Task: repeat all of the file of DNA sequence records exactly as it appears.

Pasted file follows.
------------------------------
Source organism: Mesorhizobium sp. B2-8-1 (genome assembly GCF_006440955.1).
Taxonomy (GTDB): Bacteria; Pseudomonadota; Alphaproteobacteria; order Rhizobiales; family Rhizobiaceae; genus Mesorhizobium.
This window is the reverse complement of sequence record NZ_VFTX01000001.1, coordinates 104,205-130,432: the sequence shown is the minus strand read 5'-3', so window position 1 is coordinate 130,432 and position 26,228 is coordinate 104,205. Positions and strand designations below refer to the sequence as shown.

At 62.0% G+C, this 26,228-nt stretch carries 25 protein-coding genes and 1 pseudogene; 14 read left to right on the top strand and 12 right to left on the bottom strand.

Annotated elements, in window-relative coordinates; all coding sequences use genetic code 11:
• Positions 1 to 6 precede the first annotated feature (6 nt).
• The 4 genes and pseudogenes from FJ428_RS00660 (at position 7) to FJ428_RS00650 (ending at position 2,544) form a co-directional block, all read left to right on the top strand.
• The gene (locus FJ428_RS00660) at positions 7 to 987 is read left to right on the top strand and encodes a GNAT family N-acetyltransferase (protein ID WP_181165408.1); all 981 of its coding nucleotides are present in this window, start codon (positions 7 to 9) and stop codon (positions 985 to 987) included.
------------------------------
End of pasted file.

Source organism: Mesorhizobium sp. B2-8-1 (genome assembly GCF_006440955.1).
Taxonomy (GTDB): Bacteria; Pseudomonadota; Alphaproteobacteria; order Rhizobiales; family Rhizobiaceae; genus Mesorhizobium.
This window is the reverse complement of sequence record NZ_VFTX01000001.1, coordinates 104,205-130,432: the sequence shown is the minus strand read 5'-3', so window position 1 is coordinate 130,432 and position 26,228 is coordinate 104,205. Positions and strand designations below refer to the sequence as shown.

At 62.0% G+C, this 26,228-nt stretch carries 25 protein-coding genes and 1 pseudogene; 14 read left to right on the top strand and 12 right to left on the bottom strand.

Annotated elements, in window-relative coordinates; all coding sequences use genetic code 11:
• Positions 1 to 6 precede the first annotated feature (6 nt).
• The 4 genes and pseudogenes from FJ428_RS00660 (at position 7) to FJ428_RS00650 (ending at position 2,544) form a co-directional block, all read left to right on the top strand.
• The gene (locus FJ428_RS00660) at positions 7 to 987 is read left to right on the top strand and encodes a GNAT family N-acetyltransferase (protein ID WP_181165408.1); all 981 of its coding nucleotides are present in this window, start codon (positions 7 to 9) and stop codon (positions 985 to 987) included.